We can divide the process of developing a website into three sequential sections:
Cutting the Designs to HTML
When you first see the design from the designers it will probably be in the form of a graphic, like a JPEG. However, at this point, it’s just a picture and needs to be ‘cut’ into HTML in order for it to become a functioning web page. That process begins with the designer handing over to the programmer a PSD file. (A PSD file is a file generated by a product called Photoshop and is extremely popular with designers. There are other software which designers use, InDesign being one, but on the whole Photoshop is the industry standard.) These are the ‘source’ or original files which contain all the design formatting, graphics, fonts, text and style guidelines: Here’s a useful little online tool called ZamZar if you are trying to view PSD files without using Adobe's Photoshop. Zamzar will convert one file format into another. So if your web designers send you a PSD file you’ll know where to go to turn it into a JPEG!
The PSD is then carved up into individual elements and coded so that it behaves like a normal web page (although it won’t actually do much at this stage until the content management system has been added). As the designs are written in HTML (a process called "cutting") they are also made to adjust their layout (and sometimes their content) depending on what device they are viewed on. This is known as making the designs "responsive".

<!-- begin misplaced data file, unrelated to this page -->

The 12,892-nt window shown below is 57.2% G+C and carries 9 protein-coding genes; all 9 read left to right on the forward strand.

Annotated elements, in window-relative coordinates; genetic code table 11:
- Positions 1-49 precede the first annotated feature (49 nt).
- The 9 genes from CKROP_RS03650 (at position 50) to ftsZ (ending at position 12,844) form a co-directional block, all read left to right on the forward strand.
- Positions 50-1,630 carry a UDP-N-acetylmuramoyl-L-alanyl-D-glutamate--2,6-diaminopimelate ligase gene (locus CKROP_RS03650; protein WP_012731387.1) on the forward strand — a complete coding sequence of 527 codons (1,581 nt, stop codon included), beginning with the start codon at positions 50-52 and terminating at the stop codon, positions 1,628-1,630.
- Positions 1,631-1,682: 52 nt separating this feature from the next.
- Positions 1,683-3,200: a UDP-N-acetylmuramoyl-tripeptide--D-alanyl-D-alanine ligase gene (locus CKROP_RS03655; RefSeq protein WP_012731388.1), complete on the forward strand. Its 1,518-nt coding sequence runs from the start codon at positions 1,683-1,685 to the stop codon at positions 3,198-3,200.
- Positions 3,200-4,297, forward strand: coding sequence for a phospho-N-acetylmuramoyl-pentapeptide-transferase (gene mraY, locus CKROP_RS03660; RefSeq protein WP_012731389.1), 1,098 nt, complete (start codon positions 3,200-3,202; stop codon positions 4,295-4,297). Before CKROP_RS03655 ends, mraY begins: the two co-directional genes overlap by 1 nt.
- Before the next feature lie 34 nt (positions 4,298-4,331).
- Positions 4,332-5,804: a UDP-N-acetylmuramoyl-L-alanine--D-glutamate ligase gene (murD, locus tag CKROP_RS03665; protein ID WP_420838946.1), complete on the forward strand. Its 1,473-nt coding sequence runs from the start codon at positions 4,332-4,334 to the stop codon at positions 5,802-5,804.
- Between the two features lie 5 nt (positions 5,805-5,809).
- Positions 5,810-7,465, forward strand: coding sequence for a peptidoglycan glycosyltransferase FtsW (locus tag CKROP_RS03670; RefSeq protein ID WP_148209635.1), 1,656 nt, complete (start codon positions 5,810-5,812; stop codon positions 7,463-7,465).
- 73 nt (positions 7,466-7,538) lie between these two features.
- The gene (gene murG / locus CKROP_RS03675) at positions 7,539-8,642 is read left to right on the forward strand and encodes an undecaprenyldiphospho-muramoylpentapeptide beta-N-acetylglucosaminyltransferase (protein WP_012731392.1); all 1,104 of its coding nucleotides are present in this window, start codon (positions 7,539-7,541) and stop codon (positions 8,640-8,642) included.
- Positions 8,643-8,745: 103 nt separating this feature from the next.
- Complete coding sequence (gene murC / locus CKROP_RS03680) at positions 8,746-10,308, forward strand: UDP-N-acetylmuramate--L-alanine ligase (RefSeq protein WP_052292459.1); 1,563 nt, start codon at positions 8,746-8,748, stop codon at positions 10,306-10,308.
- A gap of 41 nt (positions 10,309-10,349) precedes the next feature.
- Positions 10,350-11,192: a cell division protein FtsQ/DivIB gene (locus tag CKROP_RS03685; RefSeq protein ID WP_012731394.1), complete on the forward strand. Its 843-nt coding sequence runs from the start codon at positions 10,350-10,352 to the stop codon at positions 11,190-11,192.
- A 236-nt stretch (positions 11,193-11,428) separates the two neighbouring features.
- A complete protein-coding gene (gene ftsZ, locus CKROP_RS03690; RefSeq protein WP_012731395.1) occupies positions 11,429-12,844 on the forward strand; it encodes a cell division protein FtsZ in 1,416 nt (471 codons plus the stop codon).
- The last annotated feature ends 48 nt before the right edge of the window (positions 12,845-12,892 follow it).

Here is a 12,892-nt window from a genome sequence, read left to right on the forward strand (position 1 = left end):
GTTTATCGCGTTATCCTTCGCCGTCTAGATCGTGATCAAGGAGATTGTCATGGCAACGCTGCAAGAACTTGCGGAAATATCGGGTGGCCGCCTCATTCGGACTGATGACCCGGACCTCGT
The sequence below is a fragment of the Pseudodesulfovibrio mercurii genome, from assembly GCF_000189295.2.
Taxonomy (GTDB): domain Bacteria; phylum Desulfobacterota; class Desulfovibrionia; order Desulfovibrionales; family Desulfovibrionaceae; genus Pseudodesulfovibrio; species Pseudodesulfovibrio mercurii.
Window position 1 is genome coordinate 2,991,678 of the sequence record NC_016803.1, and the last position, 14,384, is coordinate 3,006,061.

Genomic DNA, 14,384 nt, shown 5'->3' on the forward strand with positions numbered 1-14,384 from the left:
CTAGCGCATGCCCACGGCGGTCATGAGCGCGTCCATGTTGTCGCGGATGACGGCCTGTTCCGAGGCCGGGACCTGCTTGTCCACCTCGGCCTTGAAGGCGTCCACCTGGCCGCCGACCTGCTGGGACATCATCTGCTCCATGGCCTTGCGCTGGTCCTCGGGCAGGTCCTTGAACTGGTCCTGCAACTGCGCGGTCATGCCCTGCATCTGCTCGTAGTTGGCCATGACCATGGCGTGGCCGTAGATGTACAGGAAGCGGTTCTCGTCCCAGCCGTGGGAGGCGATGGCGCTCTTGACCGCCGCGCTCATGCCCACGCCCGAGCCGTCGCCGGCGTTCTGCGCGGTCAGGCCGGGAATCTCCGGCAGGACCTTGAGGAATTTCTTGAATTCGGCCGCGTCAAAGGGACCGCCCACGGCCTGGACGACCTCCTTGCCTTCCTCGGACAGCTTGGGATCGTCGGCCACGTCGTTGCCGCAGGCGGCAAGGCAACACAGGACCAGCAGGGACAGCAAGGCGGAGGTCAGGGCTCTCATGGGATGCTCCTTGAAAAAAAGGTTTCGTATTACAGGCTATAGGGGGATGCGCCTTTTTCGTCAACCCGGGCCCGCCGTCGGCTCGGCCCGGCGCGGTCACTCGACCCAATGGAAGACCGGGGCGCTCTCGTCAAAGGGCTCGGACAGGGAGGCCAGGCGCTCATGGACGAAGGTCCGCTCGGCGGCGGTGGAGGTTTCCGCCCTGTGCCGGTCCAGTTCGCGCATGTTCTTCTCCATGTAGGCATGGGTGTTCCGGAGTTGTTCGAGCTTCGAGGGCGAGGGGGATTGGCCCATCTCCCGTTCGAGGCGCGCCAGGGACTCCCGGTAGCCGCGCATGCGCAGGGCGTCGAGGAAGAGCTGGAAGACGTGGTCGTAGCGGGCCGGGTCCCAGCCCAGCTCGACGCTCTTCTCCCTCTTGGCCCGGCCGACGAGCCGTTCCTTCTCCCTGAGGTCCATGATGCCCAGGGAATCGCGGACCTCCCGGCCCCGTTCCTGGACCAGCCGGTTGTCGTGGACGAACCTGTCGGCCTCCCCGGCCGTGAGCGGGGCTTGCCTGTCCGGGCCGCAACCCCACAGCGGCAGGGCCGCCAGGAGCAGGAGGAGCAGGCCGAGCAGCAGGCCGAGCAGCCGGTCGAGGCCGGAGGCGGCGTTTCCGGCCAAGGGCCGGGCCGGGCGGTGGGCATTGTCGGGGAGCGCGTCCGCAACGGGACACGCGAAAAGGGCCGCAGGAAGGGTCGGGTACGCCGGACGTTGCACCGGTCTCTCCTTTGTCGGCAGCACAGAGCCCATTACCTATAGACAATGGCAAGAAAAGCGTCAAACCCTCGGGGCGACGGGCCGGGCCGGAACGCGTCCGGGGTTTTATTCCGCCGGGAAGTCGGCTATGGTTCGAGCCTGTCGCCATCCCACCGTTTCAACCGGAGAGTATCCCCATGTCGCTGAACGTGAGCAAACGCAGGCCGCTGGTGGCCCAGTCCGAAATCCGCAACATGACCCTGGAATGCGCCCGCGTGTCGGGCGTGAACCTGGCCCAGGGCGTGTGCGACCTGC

We then make sure that the web page looks the same for different browsers (and different versions of the same browser). This is known as browser compatibility and can be a little time consuming. This is also the point where the website is made accessible for people with disabilities (high visibility for the visually impaired, special colour schemes and fonts for those with dyslexia, no graphics for the blind, etc.).
Along with browser testing we also ensure that the code conforms with the standards set out by the World Wide Web Consortium – a technical standard all websites should obtain.
Building the Content Management System (CMS)
Now for the ultra-techy bit. At this point we programmers usually geek-out because this is where all the functionality defined in your wieframe and technical specification gets turned into your Content Management System (ours is called Proteus). In reality what we’re doing is customising one of our existing packages of Proteus depending on which one you originally choose for your project (Kick Start, Business or Enterprise).
At the end of this process you should be able to enter content into Proteus. However, you may be surprised to learn that we don’t recommend this for two reasons;
- you won’t be able to see your content appear on the front-end of your web site making it quite difficult to judge whether you’re entering anything sensible and;
- any changes to the system could affect (and possibly destroy) your content.
Integrating the HTML with the CMS
Once the CMS is complete it needs to be integrated with the HTML. Think of this as linking the back-end (the CMS) with the front-end (the HTML). Essentially this involves attaching a database to the HTML giving you the ability to add pages and content into the CMS and see them appear as a web-site.
Voilà! Your website lives and is ready for testing.
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